L.A. Film Festival: Documentaries on UFC's Evan Tanner, Iraqi women's sports and Ukrainian orphans
From Ultimate Fighting to Iraqi women's basketball to Ukrainian orphans, documentaries provide a window into some exotic niche worlds at this year's L.A. Film Festival.
"Once I Was a Champion" tracks the enigmatic path of former UFC champion Evan Tanner, who died in 2008 at age 37 after a solo trip into the desert. Through archival footage of Tanner and interviews with his friends and opponents, director (and former fighter himself) Gerard Roxburgh attempts to solve the mystery of whether Tanner's death was accidental or a suicide. "Salaam Dunk" follows the women's basketball team at the American University of Iraq -- a culture where the idea of women playing sports is unthinkable to many and even subversive. "Family Portrait in Black and White" questions the motives and methods of Olga Nenya, a single Ukrainian woman raising 20 foster children on her own.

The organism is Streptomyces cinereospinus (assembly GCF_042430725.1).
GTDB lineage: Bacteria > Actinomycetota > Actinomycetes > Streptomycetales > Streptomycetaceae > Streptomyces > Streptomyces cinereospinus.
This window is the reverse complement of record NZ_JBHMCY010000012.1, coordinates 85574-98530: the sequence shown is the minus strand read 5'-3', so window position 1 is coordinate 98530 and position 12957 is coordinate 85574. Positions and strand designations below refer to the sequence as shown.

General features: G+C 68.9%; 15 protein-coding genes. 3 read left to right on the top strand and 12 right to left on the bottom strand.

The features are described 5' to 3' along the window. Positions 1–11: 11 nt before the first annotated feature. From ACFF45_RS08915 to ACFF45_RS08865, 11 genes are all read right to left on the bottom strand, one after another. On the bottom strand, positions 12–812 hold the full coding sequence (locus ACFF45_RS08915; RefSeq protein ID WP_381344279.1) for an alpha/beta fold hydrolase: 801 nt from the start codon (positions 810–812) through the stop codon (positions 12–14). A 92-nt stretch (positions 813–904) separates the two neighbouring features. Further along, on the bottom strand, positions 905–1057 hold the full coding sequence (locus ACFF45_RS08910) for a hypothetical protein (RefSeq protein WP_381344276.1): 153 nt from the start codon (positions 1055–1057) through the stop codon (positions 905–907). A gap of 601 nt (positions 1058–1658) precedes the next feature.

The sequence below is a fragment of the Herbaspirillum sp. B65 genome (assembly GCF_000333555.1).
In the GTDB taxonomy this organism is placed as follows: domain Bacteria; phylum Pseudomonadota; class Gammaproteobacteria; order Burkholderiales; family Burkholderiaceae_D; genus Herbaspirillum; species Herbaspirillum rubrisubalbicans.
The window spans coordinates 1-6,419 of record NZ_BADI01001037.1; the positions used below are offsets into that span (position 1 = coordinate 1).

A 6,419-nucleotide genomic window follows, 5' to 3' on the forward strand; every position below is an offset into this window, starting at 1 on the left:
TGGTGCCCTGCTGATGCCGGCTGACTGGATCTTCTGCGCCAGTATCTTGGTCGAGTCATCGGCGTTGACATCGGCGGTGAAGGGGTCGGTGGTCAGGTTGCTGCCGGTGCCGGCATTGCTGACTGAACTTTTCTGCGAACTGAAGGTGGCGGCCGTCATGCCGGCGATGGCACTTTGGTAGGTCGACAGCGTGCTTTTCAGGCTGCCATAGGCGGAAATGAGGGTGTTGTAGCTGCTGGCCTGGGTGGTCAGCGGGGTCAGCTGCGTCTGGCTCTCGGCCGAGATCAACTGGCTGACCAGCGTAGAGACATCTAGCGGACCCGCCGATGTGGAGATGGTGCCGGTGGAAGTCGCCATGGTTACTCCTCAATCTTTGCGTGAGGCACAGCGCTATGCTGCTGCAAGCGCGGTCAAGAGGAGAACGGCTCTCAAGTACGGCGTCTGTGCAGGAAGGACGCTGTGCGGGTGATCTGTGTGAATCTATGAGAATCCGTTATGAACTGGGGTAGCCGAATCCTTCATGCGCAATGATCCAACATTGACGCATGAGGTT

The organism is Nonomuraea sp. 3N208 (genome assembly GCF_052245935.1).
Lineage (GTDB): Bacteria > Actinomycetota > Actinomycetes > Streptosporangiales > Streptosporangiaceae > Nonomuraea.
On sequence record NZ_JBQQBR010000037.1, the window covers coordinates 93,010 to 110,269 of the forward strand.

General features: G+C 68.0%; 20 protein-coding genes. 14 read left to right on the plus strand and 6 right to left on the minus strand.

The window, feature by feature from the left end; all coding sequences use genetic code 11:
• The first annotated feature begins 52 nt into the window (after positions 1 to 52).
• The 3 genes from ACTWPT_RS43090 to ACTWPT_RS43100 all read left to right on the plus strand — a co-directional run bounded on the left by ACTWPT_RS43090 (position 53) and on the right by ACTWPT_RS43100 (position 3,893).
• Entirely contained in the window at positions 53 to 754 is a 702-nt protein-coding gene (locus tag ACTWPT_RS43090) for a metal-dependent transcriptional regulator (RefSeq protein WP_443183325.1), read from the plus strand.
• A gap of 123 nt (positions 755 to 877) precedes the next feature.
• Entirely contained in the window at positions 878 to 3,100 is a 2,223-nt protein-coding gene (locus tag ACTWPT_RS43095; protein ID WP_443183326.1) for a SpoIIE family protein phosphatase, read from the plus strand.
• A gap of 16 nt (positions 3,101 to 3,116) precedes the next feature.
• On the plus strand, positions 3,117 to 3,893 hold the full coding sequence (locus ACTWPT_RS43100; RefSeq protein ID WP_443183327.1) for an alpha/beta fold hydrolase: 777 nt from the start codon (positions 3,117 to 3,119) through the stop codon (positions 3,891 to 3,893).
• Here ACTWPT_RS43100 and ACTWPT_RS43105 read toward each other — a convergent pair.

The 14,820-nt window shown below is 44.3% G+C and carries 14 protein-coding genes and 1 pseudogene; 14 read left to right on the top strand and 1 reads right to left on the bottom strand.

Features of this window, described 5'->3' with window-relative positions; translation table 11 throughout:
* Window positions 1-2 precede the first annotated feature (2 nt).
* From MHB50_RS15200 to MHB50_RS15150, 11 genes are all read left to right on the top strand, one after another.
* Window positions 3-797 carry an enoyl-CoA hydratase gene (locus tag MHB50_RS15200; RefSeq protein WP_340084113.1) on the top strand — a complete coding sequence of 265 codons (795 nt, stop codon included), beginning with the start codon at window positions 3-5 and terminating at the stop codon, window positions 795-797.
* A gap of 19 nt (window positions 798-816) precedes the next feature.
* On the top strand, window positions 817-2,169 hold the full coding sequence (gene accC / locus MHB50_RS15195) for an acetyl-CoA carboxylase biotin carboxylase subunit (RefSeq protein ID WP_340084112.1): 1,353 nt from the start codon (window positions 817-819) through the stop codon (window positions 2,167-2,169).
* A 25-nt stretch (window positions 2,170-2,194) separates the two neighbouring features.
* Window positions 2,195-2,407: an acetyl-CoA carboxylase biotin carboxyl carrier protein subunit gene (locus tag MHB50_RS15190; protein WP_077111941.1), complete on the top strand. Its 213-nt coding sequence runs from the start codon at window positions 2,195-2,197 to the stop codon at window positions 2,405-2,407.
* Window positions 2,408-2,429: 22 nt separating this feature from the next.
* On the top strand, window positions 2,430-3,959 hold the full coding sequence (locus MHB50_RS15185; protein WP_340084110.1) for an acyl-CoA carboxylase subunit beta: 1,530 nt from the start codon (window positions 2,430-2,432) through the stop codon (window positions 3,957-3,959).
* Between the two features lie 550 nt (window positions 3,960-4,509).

The L.A. Times is a presenting sponsor of the festival, and Tuesday at 12:30 p.m. at the festival’s downtown Filmmaker Lounge, we continue our series of free lunchtime talks. (You can watch the chat live here at latimes.com.) Roxburgh, David Fine (the director of “Salaam Dunk”) and Julia Ivanova (writer-director of “Family Portrait in Black and White”) will be there to talk about their films in a conversation moderated by Rebecca Keegan.
Photo: Evan Tanner. Cred: L.A. Film Festival